Recently, Intuit Canada released a study on “The Rise of the Self-Employed Economy.” The study found that half of Canada’s workforce will be freelance by 2020. At first, this number seems high, but when I thought about it, it made a lot of sense.
I started freelancing two years ago, and a lot of my peers also now freelance. The thing is, we don’t do it full-time. It’s not a stretch to expect half of Canada’s workforce to be doing some freelance work by the time the next decade rolls around.
The extra cash that you generate is great, but you want to make sure to avoid the following tax mistakes as a freelancer.
Not reporting all your income
You may be tempted not to report your additional income, but that’s fraud – don’t do it. Some people may wonder, how the CRA will know? Well, there will always be some record, you know, like from the company that paid you. It doesn’t matter if you made $50 or $5,000, you need to report all your income streams when filing your taxes.
Forgetting about your deductions
As soon as you start freelancing, you can deduct any reasonable expense that helps you earn business income. The most common things would be meals and entertainment, advertising, office expenses, and mileage. However, you can also deduct some lesser known things such as rent, property taxes, mortgage interest, and travel. Remember, these expenses must be related to your business; you can’t claim personal expenses.
Not logging all your information
Okay so you know you need to report your income, and you can make deductions, now don’t forget to actually log everything! I personally prefer to use a spreadsheet, but I recently tested out the Quickbooks Self-Employed app which made tracking my expenses a bit easier. It doesn’t matter how you track your income and expenses, just make sure you do it.
Not working with an accountant
When I first started freelancing, I didn’t bother using an accountant since my taxes were pretty simple, but I quickly realized it made sense to have professional help. I asked around for a referral and found an accountant that was familiar with freelancers in similar situations as me. He was able to advise me on tax deductions and give me tips on how to manage all my expenses. The money he saved me easily made up for the fee I had to pay for him to file my taxes. One thing to note, look for a professional accountant if you’re a freelancer, the ones that show up at the malls during tax season probably aren’t a good fit.
Not making a profit
This may sound odd, why wouldn’t you want to make a profit? Well, some people do run into hardships while others may run their business strictly out of passion e.g. running a website about something they love. Regardless of the reason, the CRA does expect you to turn a profit at least once every seven years. If you’re worried about an audit, simply stop reporting your losses (as in, stop making business expense claims). If you’re in this position for a reason, talk to your accountant about what to do.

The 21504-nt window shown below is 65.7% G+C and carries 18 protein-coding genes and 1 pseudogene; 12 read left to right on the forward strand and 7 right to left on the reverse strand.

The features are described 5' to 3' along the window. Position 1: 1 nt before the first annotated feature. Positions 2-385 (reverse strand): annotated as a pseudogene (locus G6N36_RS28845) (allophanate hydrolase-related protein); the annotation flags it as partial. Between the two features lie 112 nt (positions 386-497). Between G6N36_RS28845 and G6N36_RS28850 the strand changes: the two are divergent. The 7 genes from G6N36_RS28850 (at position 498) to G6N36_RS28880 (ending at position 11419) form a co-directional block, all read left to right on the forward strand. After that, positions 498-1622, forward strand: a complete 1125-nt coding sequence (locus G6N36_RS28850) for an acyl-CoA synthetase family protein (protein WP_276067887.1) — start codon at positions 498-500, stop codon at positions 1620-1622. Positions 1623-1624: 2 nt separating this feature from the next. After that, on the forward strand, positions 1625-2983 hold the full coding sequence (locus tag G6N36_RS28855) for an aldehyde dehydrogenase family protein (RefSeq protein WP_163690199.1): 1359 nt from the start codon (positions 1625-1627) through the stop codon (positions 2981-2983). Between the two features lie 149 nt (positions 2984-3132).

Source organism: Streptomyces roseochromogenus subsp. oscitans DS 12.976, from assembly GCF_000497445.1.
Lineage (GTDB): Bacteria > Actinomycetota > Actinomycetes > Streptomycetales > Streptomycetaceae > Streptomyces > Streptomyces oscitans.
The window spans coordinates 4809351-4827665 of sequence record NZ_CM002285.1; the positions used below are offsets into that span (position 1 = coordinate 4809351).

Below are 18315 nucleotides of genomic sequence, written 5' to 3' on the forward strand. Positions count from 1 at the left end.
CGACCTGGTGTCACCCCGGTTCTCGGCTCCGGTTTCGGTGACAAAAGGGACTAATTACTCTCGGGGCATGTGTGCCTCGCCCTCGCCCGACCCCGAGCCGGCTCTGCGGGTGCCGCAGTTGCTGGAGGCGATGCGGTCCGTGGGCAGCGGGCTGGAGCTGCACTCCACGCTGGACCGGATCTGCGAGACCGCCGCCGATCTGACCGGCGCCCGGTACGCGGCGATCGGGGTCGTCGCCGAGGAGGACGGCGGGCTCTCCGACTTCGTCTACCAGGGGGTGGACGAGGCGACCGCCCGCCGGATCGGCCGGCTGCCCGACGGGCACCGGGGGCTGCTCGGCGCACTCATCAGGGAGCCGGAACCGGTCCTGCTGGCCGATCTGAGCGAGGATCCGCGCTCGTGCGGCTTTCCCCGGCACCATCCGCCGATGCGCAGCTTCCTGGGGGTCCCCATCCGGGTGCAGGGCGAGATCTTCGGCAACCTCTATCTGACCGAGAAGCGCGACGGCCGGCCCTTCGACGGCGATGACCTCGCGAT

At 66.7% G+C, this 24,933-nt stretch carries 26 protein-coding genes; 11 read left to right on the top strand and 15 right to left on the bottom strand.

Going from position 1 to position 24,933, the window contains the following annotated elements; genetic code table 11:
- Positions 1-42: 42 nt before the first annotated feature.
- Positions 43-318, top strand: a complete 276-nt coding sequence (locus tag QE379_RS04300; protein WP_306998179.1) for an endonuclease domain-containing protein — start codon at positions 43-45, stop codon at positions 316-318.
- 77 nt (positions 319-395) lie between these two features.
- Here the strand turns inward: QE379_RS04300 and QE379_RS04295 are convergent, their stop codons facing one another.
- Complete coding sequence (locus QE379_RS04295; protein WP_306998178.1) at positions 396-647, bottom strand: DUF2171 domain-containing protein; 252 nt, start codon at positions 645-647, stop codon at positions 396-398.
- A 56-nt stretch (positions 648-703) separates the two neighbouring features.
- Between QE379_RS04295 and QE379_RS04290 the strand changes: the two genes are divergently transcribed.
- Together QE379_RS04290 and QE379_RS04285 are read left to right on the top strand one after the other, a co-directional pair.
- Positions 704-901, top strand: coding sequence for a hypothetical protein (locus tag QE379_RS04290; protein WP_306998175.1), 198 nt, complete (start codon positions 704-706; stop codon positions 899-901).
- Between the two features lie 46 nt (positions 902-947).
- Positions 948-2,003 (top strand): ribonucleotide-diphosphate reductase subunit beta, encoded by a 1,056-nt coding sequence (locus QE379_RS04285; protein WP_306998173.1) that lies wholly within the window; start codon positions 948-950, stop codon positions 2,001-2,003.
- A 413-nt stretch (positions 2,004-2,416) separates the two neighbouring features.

Not registering for an HST number
Once you’ve made a freelance / self-employed / business income of $30,000, you must register for an HST/GST number. The CRA doesn’t track these things, so it’s totally on you to keep track of when you pass the $30K mark. Some people stress out about HST registration, but it’s pretty straight forward. Also note that getting an HST/GST number doesn’t mean you pay more tax. It just means you need to collect HST, and in turn, you can claim the HST you’ve paid. It’s sort of a wash, but it does require more bookkeeping.
Not paying your taxes on time
First off, make sure you always file your taxes on time, even if you don’t have the cash to pay any taxes owed. Assuming you owe money, you must pay it by April 30th. If you don’t pay by then, you’ll have to start paying interest as of May 1st. Also, refusing to pay your taxes can result in the CRA garnishing your income or potentially seizing your assets to settle your tax bill. Keep in mind that the CRA understands that sometimes you won’t have the money available. If you speak with them, they may allow a payment plan or even relief depending on the circumstances.
Barry Choi is a personal finance and budget travel expert at Moneywehave.com.
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